No, Dioscuri is Urban Fantasy set in a contemporary Athens where the mortals have by mistake woken up the ancient gods. A Resistance group is barricaded in the secret passages inside the Acropolis rocky Hill, and squadrons are sent out to battle monsters as they emerge from the underground and the construction sites where the mortals have unwittingly tapped into the sleeping chambers of chimeras, lamias, echidnas – the stuff of nightmares. The ancient monsters can only be defeated through the use of ancient swords and ruses. On the side of the mortals are the griffins, the satyrs, the silenes and the nymphs. Meanwhile, the higher gods wage battle in the sky.
Are you planning to write most stories set in the world of Dioscuri?
Actually, yes, I am currently writing two more retellings of myths set in the same world: Theseus and the Minotaur, and Perseus and Andromeda. The stories explore the themes of family relations and conflicts, affection between siblings and parents, and our obligation to the gods and our own conscience.
Can you give us any links to your blog, and to the story?
Of course! Here is the link to the story, and to the trailer:
What advice do you have for other fantasy writers?
To read all that is fantastic – myths, folktales, riddles and religious texts. To set their mind free from all constraints. Theirs is the chance to truly escape from reality and into magic, and to help their readers along.
The characters in this novel were so vivid that I feel I have met them in person. Though labeled as fiction, this book is most likely about Somerset Maugham's childhood and youth.
Philip, the main character, lost both parents when he was nine years old, and he was raised by his uncle, just like Somerset Maugham. A few years later, he was forced to attend a boarding-school in England where he was bullied by his classmates because of his club-foot.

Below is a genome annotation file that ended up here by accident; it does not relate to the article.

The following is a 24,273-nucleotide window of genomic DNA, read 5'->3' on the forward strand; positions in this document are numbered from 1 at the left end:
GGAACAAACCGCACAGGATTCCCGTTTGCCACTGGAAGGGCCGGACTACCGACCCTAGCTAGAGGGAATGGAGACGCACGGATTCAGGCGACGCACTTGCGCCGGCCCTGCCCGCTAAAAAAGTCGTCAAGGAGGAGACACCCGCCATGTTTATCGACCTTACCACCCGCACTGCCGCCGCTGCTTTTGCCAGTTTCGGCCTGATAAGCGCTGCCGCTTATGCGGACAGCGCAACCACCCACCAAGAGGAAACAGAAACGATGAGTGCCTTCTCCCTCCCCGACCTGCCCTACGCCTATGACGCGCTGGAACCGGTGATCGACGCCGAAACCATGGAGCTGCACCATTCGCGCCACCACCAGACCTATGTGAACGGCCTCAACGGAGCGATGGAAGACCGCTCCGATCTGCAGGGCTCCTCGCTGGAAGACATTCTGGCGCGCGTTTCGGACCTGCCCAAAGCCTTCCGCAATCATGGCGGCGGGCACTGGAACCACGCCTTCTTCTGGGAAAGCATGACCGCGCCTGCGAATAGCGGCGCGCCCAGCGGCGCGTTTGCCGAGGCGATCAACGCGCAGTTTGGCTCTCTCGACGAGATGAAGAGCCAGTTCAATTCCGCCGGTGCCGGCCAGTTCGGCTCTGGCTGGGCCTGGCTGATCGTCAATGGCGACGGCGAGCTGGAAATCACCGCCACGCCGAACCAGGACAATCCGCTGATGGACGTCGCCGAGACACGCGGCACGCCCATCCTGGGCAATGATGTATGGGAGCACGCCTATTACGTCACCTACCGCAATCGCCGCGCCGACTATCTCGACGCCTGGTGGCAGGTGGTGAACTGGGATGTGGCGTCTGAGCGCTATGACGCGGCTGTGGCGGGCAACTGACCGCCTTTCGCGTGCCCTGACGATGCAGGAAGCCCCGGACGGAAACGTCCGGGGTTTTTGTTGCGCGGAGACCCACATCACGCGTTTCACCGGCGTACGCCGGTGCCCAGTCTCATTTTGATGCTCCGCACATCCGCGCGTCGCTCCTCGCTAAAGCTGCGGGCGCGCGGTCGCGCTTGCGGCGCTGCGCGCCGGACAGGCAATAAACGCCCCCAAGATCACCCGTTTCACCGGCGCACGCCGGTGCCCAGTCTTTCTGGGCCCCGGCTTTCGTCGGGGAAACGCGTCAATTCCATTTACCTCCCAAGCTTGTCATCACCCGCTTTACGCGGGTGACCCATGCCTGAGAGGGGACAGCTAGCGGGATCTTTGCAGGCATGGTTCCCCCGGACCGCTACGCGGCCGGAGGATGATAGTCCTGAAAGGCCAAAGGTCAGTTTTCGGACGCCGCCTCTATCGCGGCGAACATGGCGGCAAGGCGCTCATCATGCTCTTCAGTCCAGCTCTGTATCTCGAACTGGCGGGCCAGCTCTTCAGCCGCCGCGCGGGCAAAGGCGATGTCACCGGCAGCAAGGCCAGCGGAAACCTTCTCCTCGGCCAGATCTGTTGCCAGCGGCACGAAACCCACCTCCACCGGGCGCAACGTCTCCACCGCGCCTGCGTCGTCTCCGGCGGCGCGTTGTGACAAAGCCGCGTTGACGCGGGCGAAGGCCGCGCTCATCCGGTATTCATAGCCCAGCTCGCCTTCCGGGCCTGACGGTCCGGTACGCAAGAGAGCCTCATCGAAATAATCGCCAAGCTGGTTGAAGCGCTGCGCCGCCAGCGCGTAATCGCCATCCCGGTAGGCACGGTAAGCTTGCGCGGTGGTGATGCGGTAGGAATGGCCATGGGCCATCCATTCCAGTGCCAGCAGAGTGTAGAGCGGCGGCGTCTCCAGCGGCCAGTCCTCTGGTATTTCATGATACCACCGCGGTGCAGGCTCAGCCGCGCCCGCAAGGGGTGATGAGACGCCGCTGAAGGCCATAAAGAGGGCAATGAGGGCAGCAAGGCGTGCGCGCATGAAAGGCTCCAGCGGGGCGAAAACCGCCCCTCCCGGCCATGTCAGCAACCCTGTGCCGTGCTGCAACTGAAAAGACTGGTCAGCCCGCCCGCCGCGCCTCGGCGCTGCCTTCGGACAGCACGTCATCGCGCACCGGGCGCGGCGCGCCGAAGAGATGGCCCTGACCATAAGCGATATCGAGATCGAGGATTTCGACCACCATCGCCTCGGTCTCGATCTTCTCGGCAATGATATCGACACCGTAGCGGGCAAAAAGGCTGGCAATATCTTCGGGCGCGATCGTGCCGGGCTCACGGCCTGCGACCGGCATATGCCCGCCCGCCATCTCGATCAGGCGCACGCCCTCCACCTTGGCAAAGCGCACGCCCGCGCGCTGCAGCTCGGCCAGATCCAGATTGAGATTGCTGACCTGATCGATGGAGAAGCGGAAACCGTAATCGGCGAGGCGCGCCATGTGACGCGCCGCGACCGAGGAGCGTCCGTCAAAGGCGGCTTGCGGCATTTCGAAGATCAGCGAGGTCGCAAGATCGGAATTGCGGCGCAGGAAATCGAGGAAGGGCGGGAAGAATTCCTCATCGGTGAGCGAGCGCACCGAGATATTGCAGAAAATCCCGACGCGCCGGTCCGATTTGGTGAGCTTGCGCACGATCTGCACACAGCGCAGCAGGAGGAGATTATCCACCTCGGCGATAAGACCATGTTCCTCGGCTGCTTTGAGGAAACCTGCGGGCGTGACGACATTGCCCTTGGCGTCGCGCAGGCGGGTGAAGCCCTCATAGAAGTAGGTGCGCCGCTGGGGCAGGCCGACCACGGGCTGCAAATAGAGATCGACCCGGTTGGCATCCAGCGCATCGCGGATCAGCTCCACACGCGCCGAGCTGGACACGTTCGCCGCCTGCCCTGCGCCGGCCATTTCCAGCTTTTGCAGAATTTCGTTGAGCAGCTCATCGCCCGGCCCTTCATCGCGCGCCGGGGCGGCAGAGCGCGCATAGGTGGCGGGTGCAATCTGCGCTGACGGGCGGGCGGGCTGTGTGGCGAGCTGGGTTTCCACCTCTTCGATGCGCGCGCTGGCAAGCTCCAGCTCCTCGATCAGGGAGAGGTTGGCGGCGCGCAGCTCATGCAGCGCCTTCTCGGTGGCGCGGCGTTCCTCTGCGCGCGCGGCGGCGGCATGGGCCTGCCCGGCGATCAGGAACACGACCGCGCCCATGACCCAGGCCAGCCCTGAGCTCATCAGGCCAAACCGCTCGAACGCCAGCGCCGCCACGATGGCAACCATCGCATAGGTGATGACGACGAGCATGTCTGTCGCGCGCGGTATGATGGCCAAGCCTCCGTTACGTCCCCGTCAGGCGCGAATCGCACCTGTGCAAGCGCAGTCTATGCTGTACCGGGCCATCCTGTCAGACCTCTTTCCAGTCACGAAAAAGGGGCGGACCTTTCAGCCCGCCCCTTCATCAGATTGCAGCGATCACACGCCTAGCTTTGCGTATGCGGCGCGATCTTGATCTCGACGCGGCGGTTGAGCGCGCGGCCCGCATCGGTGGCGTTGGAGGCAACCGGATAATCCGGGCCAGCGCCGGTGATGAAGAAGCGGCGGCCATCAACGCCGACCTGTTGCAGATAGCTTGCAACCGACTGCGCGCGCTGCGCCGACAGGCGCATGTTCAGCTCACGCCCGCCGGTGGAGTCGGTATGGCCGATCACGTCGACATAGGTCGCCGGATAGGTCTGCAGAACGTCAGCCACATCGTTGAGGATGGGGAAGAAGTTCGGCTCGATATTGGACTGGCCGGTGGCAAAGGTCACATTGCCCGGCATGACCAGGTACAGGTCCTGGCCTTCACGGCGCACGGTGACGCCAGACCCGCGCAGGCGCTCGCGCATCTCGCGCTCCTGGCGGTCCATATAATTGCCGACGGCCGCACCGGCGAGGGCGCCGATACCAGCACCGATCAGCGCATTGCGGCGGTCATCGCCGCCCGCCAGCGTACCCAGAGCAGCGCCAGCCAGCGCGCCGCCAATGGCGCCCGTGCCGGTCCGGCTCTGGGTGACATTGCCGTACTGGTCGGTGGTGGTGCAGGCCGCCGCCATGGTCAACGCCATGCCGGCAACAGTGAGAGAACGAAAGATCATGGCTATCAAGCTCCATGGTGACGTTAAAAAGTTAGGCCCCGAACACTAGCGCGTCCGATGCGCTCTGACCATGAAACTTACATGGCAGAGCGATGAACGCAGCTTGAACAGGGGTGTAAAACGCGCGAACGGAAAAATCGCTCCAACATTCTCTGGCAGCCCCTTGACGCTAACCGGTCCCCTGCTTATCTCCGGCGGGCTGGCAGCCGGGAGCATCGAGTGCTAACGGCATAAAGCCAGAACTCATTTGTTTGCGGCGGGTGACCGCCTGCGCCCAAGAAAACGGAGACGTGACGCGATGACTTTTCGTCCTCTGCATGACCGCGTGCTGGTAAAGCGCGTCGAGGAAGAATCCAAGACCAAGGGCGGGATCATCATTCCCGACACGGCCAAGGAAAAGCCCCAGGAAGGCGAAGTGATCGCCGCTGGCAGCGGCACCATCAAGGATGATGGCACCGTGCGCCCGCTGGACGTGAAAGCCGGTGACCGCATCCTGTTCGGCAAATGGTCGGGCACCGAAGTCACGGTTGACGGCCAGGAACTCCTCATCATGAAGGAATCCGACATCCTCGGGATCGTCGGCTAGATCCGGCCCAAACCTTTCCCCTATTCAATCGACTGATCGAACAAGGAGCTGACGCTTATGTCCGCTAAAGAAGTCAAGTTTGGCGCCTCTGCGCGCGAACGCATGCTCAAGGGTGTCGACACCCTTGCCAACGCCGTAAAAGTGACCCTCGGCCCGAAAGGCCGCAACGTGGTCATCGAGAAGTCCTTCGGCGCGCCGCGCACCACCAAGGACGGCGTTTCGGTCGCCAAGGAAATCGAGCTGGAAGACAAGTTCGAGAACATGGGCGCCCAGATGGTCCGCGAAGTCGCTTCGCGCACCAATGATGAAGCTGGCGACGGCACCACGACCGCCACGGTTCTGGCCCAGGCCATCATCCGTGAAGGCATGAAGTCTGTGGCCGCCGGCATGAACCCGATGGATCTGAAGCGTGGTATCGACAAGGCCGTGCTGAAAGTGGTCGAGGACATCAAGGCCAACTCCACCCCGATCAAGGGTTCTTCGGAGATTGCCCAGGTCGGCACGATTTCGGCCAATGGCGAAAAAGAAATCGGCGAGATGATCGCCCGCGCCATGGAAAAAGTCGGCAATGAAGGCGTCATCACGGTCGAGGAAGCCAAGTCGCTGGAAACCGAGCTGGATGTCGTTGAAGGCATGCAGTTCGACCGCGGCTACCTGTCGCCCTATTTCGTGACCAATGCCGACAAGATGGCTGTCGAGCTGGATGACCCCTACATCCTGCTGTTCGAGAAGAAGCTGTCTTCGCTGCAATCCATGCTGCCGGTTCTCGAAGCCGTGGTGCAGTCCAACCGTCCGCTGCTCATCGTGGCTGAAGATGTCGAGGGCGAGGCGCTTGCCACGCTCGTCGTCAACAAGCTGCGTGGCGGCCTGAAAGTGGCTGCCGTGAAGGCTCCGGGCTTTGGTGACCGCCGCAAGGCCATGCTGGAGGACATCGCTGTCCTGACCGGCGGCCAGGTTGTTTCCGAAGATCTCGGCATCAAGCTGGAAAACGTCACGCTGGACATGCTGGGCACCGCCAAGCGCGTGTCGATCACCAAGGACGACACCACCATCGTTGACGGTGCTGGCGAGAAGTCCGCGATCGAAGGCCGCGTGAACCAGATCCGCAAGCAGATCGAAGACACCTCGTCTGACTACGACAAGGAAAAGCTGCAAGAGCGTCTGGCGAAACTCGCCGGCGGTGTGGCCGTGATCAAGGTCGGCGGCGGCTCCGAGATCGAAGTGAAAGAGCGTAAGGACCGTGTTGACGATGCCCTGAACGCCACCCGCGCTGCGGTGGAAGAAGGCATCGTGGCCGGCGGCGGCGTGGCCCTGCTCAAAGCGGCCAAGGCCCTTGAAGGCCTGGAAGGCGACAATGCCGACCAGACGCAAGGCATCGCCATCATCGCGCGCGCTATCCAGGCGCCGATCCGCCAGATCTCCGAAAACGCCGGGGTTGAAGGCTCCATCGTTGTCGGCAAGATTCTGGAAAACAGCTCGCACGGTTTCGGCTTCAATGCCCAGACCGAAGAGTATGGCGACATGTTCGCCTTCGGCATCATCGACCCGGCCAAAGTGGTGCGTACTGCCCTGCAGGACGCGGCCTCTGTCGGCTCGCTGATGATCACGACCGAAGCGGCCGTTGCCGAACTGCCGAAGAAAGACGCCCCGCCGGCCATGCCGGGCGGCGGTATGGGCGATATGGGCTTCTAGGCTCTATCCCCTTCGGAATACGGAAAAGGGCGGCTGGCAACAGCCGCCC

How exciting it was to travel back in time and place. This book allowed me to do that. I enjoyed the trip to the time of the impressionist painters, when Philip studied art for two years in Paris. I felt I was right there with him, witnessing the classes, the debates among the art students at the cafes, the philosophical discussions...
After those enriching two years during which Philip learned to draw and appreciate beauty from a different perspective, he decided to change careers, and traveled to England to become a medical doctor. I enjoyed reading about his experiences during his medical studies. During this time, he fell madly in love with a waitress who made his life miserable. The intensity of his love for her became absurd and drove him to do ridiculous things. I found the story fell apart when that happened. but he did get over it eventually. Life flows like a river and Philip's life was no exception.
The war, the stock markets and the economic hardships led him to homelessness for a little while and even the most painful situations of his life became a reminder that hard times, far from being apocalyptic, are challenges that pass.
Philip looked back at his life as a tapestry, with the good and the bad woven into it, the beautiful and the painful, all part of the same piece of meaningless artwork...